Have a dedicated brew house toolbox that contains the wrenches, screwdrivers, pipe cutters, etc. that you want in the brewery. Never let those tools wander away. Since they’re occasional light use tools, they don’t need to be the most expensive high-quality bits of kit.

Melting Floors and Other Acts of Destruction: This was the one that made Drew snort when he read the comment, but yes, someone used a propane burner over a linoleum flooring and plasticky substances tend to melt when exposed to lots of heat and this was no exception and a fairly expensive lesson to learn. (See also people cracking ceramic cooktops, etc.)  

Open flame is just one of the many dangerous things we encounter while brewing. Electric rigs always carry a shock risk. Water retains a ton of heat energy and is one of the most destructive forces on the planet and glass is very sharp and fragile. 

Solution: Be mindful. Again, with a pre-gaming plan. Before you start heating anything, look around, think about what can go wrong — what could catch fire, where water can flow, how electrical cords can get frayed or damaged.  How can I protect the area I’m working in? And for the love of Pete, keep a fire extinguisher handy!

For the longest time, Drew used an old powerful drill that threw sparks to drive his mill. The thing was a beast, but he finally got rid of it when he stopped and actually applied his brain cells to the equation of “sparks, milled grain powder, oxygen.” 

Forgot the <Blank>: Brewing is a fairly standardized process with lots of little variations, but recipes and brew days all read the same. It’s very easy to get complacent and flat out forget something you intended to do. What was that mash step and hop regimen? Did I put the Whirlfloc in?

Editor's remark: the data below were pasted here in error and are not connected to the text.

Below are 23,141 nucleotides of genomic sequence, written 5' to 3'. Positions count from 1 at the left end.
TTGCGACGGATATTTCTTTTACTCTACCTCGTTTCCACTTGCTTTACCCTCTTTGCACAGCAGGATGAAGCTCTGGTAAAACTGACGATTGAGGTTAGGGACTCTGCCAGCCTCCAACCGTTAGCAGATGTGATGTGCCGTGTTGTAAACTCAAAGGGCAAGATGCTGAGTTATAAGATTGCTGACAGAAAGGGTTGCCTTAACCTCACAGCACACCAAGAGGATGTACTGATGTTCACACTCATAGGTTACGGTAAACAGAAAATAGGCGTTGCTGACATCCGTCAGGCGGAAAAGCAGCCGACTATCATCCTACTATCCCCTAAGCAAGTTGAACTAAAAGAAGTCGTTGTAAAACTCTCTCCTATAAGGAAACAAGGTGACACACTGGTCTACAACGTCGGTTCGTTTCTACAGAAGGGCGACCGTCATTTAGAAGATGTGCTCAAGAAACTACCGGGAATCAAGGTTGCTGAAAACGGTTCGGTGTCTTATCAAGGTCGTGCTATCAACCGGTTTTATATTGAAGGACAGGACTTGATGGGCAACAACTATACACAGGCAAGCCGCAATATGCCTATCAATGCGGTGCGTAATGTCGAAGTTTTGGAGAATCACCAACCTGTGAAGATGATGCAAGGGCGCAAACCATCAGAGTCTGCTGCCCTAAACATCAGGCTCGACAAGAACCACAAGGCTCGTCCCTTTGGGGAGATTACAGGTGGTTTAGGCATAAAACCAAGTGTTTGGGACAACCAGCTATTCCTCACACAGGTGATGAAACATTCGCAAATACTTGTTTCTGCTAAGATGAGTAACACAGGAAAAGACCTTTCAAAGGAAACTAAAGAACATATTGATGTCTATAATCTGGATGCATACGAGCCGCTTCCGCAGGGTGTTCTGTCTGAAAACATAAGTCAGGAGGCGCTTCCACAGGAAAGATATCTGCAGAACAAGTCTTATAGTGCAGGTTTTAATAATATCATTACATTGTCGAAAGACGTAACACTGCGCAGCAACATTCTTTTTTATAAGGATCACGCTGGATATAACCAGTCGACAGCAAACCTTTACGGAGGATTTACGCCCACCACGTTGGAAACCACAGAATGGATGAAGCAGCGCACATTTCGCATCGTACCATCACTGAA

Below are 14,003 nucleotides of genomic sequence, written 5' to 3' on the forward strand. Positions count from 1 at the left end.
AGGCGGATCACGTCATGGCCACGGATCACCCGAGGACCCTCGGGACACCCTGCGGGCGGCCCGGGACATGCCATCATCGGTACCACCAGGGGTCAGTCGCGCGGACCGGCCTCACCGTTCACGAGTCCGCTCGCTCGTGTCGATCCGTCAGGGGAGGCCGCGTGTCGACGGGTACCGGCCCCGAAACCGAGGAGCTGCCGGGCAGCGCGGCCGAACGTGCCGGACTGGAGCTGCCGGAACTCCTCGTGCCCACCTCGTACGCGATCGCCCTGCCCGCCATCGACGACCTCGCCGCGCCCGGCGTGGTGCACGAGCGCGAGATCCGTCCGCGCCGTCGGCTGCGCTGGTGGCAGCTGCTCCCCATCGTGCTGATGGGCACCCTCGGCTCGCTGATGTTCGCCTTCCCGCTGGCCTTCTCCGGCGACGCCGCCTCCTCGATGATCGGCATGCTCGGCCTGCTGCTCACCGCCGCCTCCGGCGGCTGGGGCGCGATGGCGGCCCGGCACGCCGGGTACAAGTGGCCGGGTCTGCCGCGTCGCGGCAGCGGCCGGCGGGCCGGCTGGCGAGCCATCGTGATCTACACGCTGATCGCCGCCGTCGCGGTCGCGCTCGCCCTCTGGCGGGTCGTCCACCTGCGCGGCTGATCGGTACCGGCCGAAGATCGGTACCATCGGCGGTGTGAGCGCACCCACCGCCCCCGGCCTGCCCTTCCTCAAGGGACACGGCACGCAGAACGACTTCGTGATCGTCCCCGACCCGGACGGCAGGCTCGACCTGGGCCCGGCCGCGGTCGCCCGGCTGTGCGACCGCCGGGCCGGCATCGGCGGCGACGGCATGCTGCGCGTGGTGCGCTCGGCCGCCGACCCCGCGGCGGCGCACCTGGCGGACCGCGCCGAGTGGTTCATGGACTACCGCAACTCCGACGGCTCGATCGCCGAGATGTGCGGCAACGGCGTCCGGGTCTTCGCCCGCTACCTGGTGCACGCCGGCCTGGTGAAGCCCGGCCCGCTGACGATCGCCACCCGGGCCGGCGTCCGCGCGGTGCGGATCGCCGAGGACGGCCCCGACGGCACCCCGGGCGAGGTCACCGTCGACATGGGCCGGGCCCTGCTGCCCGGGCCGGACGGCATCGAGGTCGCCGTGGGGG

Denny famously once made a German Pils, got all the way through the boil, chilled the beer and turned to look and see all of his hops weighed out and waiting to go into the boil. Despite doing the smart thing (having the hops pre-staged), he still somehow managed to completely skip all of his hop additions. So he sighed, added a gallon of water back to the wort and boiled the wort — again — this time with the hops. 

Solution: Denny had the right idea — even in this day of computerized recipes and timers, you can still completely mess up. Have a printed version of your brew day procedures and check things off! (Or use an old-fashioned notebook like Denny.) Get your water salts and hops and other additions into staged cups. If pilots and surgeons can use checklists to make sure you don’t fall out of the sky or that you don’t lose the wrong limb, you can use one to make sure your beer gets all the right process steps and ingredients.

Open Valves and Spitting Chillers: Remember, hot liquids burn! We have legions of stories from brewers getting scalded with hot liquid when they start a pump or turn a valve. Immersion chillers also add fun because they’ll usually spit leftover water out of the coil when you drop them in the boil. 

Solution: Know your water/gas path before you turn any valve/pump. We both use the “trace it with your finger method.” Sure, you may look goofy doing it, but it beats wort in your shoe! Also, before starting to fill vessels, double check to make sure all valves are closed that need to be.

Issue: July-August 2023